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Security Defense

The Future of NATO Missile Defense

Ballistic missile firing from US military vessel, courtesy of NATO

NATO’s missile defense program remains mired in controversy because of its disputed costs, feasibility and strategic necessity, and because of how it has negatively impacted the Alliance’s relations with Russia. To discuss these and related issues, ETH Zurich’s Center for Security Studies (CSS) recently hosted an Evening Talk on the future of NATO missile defense. The guest speakers were Roberto Zadra, who heads the Ballistic Missile Defense Section in NATO’s Defense Investment Division, and Bruno Rösli, who is the Deputy Director of Security Policy for the Swiss Federal Department of Defense,  Civil Protection and Sport.

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Technology Regional Stability Diplomacy

Chemical Disarmament in Syria and the Future of the Chemical Weapons Control Regime

Soldiers wearing protection suits. Image: Percy Jones/Wikimedia

What questions has the Syrian conflict raised about the current and future efforts to dismantle and destroy all known stockpiles of chemical weapons? To answer this and a host of other questions, our parent organization, the Center for Security Studies (CSS), hosted an Evening Talk on 23 October 2014 that offered a Swiss perspective on the global chemical weapons control regime and related developments in Syria. The guest speakers were Ambassador Benno Laggner, who is the Head of Security Policy at the Federal Department of Foreign Affairs, and Stefan Mogl, who currently leads the Chemistry Division at the Spiez Laboratory, which analyzed suspected chemical warfare samples in the aftermath of the August 2013 chemical attacks in the Ghouta suburbs of Damascus.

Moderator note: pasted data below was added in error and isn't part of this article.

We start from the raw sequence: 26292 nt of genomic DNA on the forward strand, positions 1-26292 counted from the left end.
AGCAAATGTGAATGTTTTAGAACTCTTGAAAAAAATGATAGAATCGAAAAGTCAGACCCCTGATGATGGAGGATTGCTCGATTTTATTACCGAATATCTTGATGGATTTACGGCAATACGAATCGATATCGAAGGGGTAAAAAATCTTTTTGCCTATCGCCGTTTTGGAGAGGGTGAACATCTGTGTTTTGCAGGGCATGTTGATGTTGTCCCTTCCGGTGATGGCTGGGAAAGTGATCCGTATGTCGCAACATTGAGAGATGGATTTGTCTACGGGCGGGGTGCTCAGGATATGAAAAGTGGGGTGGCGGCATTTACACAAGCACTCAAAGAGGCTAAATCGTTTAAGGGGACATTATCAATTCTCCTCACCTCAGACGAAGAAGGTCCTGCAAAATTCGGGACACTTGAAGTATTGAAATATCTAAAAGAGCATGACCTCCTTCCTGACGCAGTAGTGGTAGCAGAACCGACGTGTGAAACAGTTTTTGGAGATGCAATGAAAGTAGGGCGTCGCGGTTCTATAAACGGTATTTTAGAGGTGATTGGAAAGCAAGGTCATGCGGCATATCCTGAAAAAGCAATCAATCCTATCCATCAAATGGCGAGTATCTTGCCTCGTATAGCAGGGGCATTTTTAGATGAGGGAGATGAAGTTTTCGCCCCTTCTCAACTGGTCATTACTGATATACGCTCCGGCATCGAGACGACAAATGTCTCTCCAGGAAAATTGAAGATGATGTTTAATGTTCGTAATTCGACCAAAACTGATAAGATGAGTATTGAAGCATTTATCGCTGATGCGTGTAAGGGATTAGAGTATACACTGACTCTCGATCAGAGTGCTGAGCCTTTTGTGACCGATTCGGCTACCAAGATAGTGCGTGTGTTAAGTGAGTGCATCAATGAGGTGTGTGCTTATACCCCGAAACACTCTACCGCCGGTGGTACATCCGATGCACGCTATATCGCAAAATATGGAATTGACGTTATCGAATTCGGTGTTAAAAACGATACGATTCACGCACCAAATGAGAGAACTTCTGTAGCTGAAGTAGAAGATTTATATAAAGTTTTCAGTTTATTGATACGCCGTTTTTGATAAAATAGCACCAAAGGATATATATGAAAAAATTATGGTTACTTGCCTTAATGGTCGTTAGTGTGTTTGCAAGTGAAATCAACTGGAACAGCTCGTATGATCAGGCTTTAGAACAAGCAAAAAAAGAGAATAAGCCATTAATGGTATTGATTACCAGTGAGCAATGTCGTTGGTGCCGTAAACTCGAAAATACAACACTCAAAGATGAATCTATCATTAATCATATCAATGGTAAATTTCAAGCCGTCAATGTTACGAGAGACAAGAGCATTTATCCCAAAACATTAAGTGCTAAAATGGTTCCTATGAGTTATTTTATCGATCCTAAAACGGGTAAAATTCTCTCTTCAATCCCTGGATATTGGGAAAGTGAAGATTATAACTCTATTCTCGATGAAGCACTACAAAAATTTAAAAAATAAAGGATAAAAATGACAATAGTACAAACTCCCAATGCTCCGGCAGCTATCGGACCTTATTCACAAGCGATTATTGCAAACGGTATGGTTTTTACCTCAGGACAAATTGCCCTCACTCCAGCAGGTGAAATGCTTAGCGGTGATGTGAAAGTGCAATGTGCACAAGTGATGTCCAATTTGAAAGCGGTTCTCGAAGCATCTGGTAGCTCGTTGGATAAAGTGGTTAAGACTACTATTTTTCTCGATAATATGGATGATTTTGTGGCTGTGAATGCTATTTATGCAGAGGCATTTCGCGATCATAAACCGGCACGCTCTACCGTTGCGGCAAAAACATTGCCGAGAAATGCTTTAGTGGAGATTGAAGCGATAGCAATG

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Security

“The Longest Sought, Hardest Fought Prize” – A New Boost for the CTBT?

A nuclear weapon is detonated at Bikini Atoll in the Marshall Islands in 1946. Image: International Campaign to Abolish Nuclear Weapons/flickr

In defiance of international warnings, North Korea recently went ahead with its third nuclear test. On 12 February, an explosion was set off in the country’s northeast, close to the location of the two previous nuclear tests in 2006 and 2009. Pyongyang promptly declared the test a success, with its state-owned news agency announcing that the nuclear device was smaller and lighter yet more powerful than previous devices. International condemnation was swift and unambiguous. The UN Security Council – including North Korea‘s sole major ally China – strongly condemned the test and vowed to take further action against Pyongyang.

Since 1998, North Korea is the only country known to have tested a nuclear weapon, an act which is now regarded as highly provocative and the behavior of a ‘rogue state’. And yet nuclear testing is still not banned under international law. Indeed, the treaty that would prohibit all nuclear tests – the Comprehensive Nuclear-Test-Ban Treaty (CTBT) – has now been in limbo for more than 15 years.  

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Security Elections Foreign policy

U.S. Presidential Elections: What Role for Foreign and Security Policy?

U.S. presidential elections 2012
President Barack Obama’s 2012 campaign slogan – Betting on America. Photo: Anirudh Koul/flickr

On the 9 October, the ISN and the Center for Security Studies (our parent organization) hosted an expert panel organized by the US Embassy in Bern. The panelists, who included Ms. Susan M. Elbow, Deputy Chief of Mission at the US Embassy; Professor Antonius Liedhegener; Mr. Claude Longchamp; and Professor Corwin Smidt, provided their observations on how US international relations and security interests are impacting the current American presidential elections, if at all. You can find out more about their perspectives and opinions by watching the following video.